Hobbs meter

From Wikipedia, the free encyclopedia
Jump to: navigation, search
A Hobbs Meter made by General Electric about 1970

Hobbs meter is a genericized trademark for devices used in aviation to measure the time that an aircraft is in use. The meters typically display hours and tenths of an hour, but there are several ways in which the meter may be activated:

  1. It can measure the time that the electrical system is on. This maximizes the recorded time.
  2. It can be activated by oil pressure running into a pressure switch, and therefore runs while the engine is running. Many rental aircraft use this method to remove the incentive to fly with the master electrical switch off.
  3. It can be activated by another switch, either an airspeed sensing vane under a wing (as in the Cessna Caravan) or a pressure switch attached to the landing gear (as in many twin engine planes). In these cases, the meter only measures the time the aircraft is actually flying. Metrics such as Time In Service and Turbine Actual Runtime are kept to monitor overhaul cycles, and are usually used by commercial operators under Federal Aviation Regulations Parts 135, 121, or 125.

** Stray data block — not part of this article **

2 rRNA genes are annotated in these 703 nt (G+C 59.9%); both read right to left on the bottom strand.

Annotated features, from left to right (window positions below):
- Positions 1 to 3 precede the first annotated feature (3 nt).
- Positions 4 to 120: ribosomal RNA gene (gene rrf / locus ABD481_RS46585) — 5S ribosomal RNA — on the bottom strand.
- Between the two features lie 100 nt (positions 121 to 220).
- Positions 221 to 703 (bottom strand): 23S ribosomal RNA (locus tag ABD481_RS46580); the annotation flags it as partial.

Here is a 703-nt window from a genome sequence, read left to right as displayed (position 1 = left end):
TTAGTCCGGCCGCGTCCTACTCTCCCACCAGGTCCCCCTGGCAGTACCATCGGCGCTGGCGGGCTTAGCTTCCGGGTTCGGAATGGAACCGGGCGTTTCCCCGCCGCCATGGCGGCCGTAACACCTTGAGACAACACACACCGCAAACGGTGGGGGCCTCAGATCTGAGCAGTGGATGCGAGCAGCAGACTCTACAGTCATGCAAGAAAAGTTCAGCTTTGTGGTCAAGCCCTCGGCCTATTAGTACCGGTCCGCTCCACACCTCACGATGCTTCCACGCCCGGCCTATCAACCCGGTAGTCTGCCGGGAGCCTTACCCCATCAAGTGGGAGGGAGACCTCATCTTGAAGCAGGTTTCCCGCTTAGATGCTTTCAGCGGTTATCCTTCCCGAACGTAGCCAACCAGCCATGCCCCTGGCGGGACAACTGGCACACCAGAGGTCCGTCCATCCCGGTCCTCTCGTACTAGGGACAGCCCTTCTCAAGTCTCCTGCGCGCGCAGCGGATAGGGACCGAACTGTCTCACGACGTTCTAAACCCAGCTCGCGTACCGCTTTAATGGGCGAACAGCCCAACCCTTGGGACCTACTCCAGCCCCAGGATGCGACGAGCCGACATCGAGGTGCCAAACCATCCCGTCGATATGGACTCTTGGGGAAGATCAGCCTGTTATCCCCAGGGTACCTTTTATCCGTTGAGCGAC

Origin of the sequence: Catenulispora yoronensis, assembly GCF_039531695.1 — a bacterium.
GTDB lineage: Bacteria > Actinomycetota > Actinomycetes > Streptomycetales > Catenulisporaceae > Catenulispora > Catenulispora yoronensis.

4. It can be activated when the engine alternators are online (as in the Cirrus SR series).

General aviation use[edit]

For general aviation, Hobbs time is usually recorded in the pilot's log book, and many fixed-base operators that rent airplanes charge an hourly rate based on Hobbs Time. Tach Time is recorded in the engine's log books and is used, for example, to determine when the oil should be changed and the time between overhauls. Tach (tachometer) time differs from Hobbs Time in that it is linked to engine revolutions per minute (RPM). Tach Time records the time at some specific RPM. It is most accurate at cruise RPM, and least accurate while taxiing or stationary with the engine running. At these times, the clock runs slower. Depending on the type of flight, Tach Time can be 10–20% less than Hobbs Time. Many organizations such as flying clubs charge by Tach Time so as to differentiate themselves from fixed-base operators by the fact that 10-20% less time recorded makes it 10-20% cheaper to fly (if the hourly rate is the same). In the case where flying clubs use Tach Time, many will charge a dry rate, thus requiring the renter to pay for fuel on top of the hourly Tach Time rate.